During his program Ask Zaad, al-Hakeem voiced concern over the use of bitcoin, claiming it is prohibited under Islamic law.
"We know that bitcoins remain anonymous when you deal with it… which means that it's an open gate for money laundering, drug money and haram money," al-Hakeem said, according to Al Araby.
Al-Hakeem also points out that since bitcoin is a modern currency, it has not been discussed by scholars in the past.
"Bitcoin is something that is recent and new and there are a lot of serious concerns when it comes to dealing with it ... whether it's from the origin or from the aspect of sustainability and security," al-Hakeem said.
He goes on to question bitcoin's dramatic increase in value overnight.
"As of today, one bitcoin that was [worth] 0.1 cents is now equivalent to $11,000 plus. This is ridiculous. This is not something physical you can touch," he adds.
His statements come after bitcoin's value spiked, with its trade value reaching $12,450 as of Wednesday morning.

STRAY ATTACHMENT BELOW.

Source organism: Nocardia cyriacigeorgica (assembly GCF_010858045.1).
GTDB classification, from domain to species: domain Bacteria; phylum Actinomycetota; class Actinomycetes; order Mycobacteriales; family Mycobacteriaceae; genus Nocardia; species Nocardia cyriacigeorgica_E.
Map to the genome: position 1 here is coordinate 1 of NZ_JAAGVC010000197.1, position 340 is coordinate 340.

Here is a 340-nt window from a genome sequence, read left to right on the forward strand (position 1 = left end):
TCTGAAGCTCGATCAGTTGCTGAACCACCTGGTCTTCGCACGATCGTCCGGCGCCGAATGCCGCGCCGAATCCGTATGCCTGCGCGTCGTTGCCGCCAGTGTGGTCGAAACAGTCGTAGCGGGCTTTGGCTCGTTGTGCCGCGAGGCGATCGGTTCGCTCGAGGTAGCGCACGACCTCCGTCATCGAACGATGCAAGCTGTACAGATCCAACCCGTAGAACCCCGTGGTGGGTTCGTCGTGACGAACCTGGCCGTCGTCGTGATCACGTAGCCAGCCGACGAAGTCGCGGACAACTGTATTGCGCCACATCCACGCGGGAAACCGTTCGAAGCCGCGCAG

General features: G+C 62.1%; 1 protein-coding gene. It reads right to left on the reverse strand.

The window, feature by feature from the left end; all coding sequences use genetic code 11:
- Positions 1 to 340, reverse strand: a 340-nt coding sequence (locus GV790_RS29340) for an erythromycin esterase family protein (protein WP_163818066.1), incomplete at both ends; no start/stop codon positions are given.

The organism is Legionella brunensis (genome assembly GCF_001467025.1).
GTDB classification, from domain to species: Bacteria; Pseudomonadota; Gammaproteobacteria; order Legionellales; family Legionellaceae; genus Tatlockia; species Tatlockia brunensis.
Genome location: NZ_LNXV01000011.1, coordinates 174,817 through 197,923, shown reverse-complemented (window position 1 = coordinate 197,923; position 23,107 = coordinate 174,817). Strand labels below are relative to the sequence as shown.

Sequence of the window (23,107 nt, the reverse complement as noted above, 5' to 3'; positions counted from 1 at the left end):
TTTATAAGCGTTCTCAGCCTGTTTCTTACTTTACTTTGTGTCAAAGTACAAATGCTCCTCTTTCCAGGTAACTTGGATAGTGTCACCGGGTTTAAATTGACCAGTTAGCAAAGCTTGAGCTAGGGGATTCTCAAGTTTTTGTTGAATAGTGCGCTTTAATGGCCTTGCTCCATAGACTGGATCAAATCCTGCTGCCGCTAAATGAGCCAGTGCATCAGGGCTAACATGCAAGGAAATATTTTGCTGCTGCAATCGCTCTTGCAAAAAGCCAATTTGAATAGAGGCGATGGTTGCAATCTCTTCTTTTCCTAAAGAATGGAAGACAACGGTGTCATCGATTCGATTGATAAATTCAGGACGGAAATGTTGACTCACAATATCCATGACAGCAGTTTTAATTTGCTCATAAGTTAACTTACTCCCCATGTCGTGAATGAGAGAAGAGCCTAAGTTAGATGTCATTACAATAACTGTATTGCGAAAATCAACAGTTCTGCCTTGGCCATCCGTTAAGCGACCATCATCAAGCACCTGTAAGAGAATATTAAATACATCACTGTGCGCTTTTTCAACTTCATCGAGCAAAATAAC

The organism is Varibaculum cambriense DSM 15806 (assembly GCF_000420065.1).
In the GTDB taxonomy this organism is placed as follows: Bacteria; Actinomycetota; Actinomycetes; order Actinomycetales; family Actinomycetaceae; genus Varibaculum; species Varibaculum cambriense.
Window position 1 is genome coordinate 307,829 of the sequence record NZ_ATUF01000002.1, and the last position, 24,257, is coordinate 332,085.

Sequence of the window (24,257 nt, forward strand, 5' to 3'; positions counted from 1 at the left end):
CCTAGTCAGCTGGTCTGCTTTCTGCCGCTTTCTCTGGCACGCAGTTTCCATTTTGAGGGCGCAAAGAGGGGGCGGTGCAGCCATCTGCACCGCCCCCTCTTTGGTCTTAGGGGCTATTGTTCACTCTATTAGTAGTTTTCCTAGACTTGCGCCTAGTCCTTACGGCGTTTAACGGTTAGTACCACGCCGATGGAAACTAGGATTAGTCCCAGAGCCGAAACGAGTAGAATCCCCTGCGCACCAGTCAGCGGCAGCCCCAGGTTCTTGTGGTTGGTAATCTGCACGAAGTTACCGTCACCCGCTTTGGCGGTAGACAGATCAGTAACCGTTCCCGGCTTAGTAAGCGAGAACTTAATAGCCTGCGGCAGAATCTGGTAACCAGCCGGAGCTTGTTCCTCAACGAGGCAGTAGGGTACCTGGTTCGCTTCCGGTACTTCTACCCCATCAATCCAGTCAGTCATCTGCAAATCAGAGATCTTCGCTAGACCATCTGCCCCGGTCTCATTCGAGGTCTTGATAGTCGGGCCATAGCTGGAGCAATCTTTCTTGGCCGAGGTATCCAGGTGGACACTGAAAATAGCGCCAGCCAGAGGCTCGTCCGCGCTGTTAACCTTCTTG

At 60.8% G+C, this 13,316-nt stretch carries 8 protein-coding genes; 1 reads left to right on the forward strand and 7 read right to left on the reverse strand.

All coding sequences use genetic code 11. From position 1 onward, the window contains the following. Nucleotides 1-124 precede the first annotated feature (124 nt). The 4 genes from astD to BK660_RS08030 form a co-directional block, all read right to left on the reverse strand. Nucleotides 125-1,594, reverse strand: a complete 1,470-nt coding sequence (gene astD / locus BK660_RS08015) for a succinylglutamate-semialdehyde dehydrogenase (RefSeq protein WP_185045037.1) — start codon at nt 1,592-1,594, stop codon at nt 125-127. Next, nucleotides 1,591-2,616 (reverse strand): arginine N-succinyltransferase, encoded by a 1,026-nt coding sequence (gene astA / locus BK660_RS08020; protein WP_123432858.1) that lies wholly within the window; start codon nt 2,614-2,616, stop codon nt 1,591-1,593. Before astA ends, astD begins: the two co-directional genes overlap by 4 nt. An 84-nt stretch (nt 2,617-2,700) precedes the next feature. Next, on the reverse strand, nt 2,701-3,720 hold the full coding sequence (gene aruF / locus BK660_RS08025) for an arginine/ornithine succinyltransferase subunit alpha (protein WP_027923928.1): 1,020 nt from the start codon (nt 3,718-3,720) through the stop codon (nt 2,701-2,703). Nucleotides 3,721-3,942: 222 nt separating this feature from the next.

Bitcoin is forbidden under Islamic law because it is "ambiguous and provides anonymity to criminals"
"It is all bogus, it is all a hoax."
"Muslims should not get involved in such dubious transactions simply to make a quick buck, to make a quick profit. This is not an Islamic concept," al-Hakeem said.
Al-Hakeem is not alone in his views
In November, Turkey's top religious body claimed that the cryptocurrency is "not compatible with Islam."
"Buying and selling virtual currencies is not compatible with religion at this time because of the fact that their valuation is open to speculation, they can be easily used in illegal activities like money laundering and they are not under the state’s audit and surveillance," said Diyanet, the Directorate of Religious Affairs said, according to EuroNews.
Even Saudi Prince Al Waleed bin Talal thinks bitcoin is a "fraud"
In an interview with CNBC in October, the Saudi business mogul criticized the cryptocurrency's lack of regulation and warned it was "Enron in the making" - a reference to the 2001 financial scandal in which investors lost billions of dollars.
"It just doesn't make sense. This thing is not regulated, it's not under control, it's not under the supervision of any central bank. I just don't believe in this bitcoin thing," Prince Alwaleed said.
"I think it's just going to implode one day. I think this is Enron in the making," he added.
American gas firm Enron went bankrupt in 2001 after executives hid billions of dollars in debt from company shareholders.